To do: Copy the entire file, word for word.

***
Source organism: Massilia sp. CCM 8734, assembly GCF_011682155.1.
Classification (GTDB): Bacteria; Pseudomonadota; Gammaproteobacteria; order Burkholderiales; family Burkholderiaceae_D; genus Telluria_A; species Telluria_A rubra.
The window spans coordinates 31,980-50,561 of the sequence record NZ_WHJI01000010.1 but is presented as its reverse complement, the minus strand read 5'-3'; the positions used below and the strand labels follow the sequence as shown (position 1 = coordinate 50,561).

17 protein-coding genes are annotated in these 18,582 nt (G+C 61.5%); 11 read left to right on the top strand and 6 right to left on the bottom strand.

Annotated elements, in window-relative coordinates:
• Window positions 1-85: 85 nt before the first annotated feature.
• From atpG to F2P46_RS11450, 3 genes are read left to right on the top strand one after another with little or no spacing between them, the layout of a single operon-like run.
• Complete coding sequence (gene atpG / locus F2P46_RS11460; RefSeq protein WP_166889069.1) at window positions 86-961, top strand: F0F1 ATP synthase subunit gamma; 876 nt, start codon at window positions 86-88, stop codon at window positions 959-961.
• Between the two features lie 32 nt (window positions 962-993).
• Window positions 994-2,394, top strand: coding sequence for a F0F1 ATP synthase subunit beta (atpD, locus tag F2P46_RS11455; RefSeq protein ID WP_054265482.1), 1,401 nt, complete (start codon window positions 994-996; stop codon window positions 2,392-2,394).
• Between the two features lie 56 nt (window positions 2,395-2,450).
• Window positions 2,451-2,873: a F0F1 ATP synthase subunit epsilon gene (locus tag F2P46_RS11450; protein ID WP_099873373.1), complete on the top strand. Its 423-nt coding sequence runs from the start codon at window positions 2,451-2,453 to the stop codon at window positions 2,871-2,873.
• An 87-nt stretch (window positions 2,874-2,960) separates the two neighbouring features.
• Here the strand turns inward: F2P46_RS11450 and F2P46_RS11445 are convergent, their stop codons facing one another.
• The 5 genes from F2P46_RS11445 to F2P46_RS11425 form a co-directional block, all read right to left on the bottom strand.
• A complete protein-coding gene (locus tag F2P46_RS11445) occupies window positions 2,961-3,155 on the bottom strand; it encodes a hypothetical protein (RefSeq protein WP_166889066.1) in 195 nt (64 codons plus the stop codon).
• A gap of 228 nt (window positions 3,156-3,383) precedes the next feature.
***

Source organism: Massilia sp. CCM 8734, assembly GCF_011682155.1.
Classification (GTDB): Bacteria; Pseudomonadota; Gammaproteobacteria; order Burkholderiales; family Burkholderiaceae_D; genus Telluria_A; species Telluria_A rubra.
The window spans coordinates 31,980-50,561 of the sequence record NZ_WHJI01000010.1 but is presented as its reverse complement, the minus strand read 5'-3'; the positions used below and the strand labels follow the sequence as shown (position 1 = coordinate 50,561).

17 protein-coding genes are annotated in these 18,582 nt (G+C 61.5%); 11 read left to right on the top strand and 6 right to left on the bottom strand.

Annotated elements, in window-relative coordinates:
• Window positions 1-85: 85 nt before the first annotated feature.
• From atpG to F2P46_RS11450, 3 genes are read left to right on the top strand one after another with little or no spacing between them, the layout of a single operon-like run.
• Complete coding sequence (gene atpG / locus F2P46_RS11460; RefSeq protein WP_166889069.1) at window positions 86-961, top strand: F0F1 ATP synthase subunit gamma; 876 nt, start codon at window positions 86-88, stop codon at window positions 959-961.
• Between the two features lie 32 nt (window positions 962-993).
• Window positions 994-2,394, top strand: coding sequence for a F0F1 ATP synthase subunit beta (atpD, locus tag F2P46_RS11455; RefSeq protein ID WP_054265482.1), 1,401 nt, complete (start codon window positions 994-996; stop codon window positions 2,392-2,394).
• Between the two features lie 56 nt (window positions 2,395-2,450).
• Window positions 2,451-2,873: a F0F1 ATP synthase subunit epsilon gene (locus tag F2P46_RS11450; protein ID WP_099873373.1), complete on the top strand. Its 423-nt coding sequence runs from the start codon at window positions 2,451-2,453 to the stop codon at window positions 2,871-2,873.
• An 87-nt stretch (window positions 2,874-2,960) separates the two neighbouring features.
• Here the strand turns inward: F2P46_RS11450 and F2P46_RS11445 are convergent, their stop codons facing one another.
• The 5 genes from F2P46_RS11445 to F2P46_RS11425 form a co-directional block, all read right to left on the bottom strand.
• A complete protein-coding gene (locus tag F2P46_RS11445) occupies window positions 2,961-3,155 on the bottom strand; it encodes a hypothetical protein (RefSeq protein WP_166889066.1) in 195 nt (64 codons plus the stop codon).
• A gap of 228 nt (window positions 3,156-3,383) precedes the next feature.